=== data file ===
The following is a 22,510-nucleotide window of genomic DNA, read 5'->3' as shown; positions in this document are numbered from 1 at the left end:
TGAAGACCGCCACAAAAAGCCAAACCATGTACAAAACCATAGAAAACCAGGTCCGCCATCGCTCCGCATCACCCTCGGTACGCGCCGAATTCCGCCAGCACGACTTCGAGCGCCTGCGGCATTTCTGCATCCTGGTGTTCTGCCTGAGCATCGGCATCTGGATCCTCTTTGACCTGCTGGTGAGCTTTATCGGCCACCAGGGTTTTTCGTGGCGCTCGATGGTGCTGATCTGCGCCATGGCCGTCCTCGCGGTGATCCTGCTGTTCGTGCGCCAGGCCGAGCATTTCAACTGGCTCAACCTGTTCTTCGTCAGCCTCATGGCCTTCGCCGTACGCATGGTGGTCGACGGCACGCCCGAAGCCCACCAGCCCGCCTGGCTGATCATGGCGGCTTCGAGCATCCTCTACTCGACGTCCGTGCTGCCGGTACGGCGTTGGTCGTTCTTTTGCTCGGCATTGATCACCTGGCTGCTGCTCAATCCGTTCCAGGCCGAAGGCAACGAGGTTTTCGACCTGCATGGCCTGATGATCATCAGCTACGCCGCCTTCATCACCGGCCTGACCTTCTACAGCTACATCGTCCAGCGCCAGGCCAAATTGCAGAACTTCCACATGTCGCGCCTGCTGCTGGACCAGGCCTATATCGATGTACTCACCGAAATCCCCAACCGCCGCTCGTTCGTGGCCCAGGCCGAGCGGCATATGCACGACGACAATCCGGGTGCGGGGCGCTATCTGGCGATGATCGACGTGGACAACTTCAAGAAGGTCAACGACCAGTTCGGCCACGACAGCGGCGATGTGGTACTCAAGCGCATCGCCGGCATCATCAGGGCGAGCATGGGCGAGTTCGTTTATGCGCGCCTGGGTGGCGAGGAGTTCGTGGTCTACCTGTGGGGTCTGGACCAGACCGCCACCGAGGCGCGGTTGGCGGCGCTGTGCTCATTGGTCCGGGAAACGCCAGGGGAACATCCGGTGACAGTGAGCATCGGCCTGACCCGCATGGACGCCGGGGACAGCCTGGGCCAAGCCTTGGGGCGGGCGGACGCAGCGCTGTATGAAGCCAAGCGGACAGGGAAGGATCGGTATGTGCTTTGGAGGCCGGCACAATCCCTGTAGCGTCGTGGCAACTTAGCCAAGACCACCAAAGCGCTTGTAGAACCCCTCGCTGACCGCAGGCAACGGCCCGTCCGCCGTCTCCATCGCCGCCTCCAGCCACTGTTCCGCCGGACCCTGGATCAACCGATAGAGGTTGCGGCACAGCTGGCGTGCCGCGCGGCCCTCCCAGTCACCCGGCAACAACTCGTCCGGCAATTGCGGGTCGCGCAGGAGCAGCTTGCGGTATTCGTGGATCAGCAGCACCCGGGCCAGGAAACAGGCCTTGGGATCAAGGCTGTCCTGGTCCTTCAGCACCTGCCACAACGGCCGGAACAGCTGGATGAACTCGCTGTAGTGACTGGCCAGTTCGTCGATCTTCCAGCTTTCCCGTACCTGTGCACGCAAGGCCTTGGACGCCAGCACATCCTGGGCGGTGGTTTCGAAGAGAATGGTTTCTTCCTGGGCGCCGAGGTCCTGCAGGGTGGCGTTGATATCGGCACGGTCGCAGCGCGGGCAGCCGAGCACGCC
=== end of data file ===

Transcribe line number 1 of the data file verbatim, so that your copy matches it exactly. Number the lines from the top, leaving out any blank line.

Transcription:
The following is a 22,510-nucleotide window of genomic DNA, read 5'->3' as shown; positions in this document are numbered from 1 at the left end: